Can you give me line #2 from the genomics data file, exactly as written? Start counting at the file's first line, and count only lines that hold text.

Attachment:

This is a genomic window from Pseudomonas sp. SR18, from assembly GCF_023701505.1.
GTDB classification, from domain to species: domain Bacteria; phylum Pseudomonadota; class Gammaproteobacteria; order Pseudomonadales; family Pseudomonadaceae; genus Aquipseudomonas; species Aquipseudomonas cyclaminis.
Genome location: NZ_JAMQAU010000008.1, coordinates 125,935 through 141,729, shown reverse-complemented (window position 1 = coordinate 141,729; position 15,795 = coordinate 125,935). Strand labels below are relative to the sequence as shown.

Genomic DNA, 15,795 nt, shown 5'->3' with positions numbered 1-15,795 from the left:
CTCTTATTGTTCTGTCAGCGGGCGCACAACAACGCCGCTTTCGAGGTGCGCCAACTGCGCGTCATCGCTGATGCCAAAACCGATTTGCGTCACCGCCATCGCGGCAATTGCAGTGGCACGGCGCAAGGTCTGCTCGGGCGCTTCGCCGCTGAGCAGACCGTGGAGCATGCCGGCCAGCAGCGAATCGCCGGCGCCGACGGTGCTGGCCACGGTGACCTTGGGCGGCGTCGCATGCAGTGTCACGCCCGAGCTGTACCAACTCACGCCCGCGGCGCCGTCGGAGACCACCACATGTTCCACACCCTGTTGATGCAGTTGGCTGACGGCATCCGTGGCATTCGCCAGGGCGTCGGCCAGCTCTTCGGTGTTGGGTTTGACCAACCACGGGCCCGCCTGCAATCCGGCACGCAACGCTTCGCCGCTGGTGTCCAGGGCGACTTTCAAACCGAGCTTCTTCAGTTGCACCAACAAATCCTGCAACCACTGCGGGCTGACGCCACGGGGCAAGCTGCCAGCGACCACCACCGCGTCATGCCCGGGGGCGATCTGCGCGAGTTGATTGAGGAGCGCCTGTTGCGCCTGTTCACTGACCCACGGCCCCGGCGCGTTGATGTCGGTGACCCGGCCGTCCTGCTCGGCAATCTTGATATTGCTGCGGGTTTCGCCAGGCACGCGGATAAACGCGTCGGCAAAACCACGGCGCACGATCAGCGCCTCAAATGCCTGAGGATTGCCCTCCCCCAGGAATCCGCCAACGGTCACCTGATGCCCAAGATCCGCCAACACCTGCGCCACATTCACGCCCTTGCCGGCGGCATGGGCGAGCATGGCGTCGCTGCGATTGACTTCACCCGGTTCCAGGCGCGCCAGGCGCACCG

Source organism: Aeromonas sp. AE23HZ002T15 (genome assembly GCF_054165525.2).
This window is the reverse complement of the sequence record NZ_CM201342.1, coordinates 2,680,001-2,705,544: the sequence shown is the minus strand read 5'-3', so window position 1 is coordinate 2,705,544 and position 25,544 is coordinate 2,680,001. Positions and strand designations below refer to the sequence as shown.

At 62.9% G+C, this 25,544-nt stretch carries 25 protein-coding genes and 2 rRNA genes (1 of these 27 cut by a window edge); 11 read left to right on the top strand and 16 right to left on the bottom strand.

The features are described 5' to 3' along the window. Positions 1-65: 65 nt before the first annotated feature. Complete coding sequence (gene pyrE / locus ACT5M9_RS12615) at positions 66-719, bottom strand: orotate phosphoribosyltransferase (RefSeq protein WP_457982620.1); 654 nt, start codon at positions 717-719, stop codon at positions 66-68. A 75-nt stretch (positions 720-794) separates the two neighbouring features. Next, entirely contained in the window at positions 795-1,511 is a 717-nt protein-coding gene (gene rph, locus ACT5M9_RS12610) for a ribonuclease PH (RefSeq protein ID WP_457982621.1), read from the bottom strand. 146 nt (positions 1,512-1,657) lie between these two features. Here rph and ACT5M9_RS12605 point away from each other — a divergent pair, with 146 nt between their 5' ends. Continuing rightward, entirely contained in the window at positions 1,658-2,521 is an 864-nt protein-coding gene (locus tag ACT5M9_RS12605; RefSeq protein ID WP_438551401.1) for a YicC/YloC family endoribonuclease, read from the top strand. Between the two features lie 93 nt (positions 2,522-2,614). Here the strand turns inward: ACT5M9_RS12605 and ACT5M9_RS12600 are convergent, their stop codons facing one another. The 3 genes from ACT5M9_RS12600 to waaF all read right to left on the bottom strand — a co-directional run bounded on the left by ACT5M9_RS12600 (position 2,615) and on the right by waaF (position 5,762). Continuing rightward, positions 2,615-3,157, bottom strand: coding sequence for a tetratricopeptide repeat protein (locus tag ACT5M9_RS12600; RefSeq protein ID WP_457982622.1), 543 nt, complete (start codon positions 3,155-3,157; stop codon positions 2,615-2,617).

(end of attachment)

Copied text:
GTDB classification, from domain to species: domain Bacteria; phylum Pseudomonadota; class Gammaproteobacteria; order Pseudomonadales; family Pseudomonadaceae; genus Aquipseudomonas; species Aquipseudomonas cyclaminis.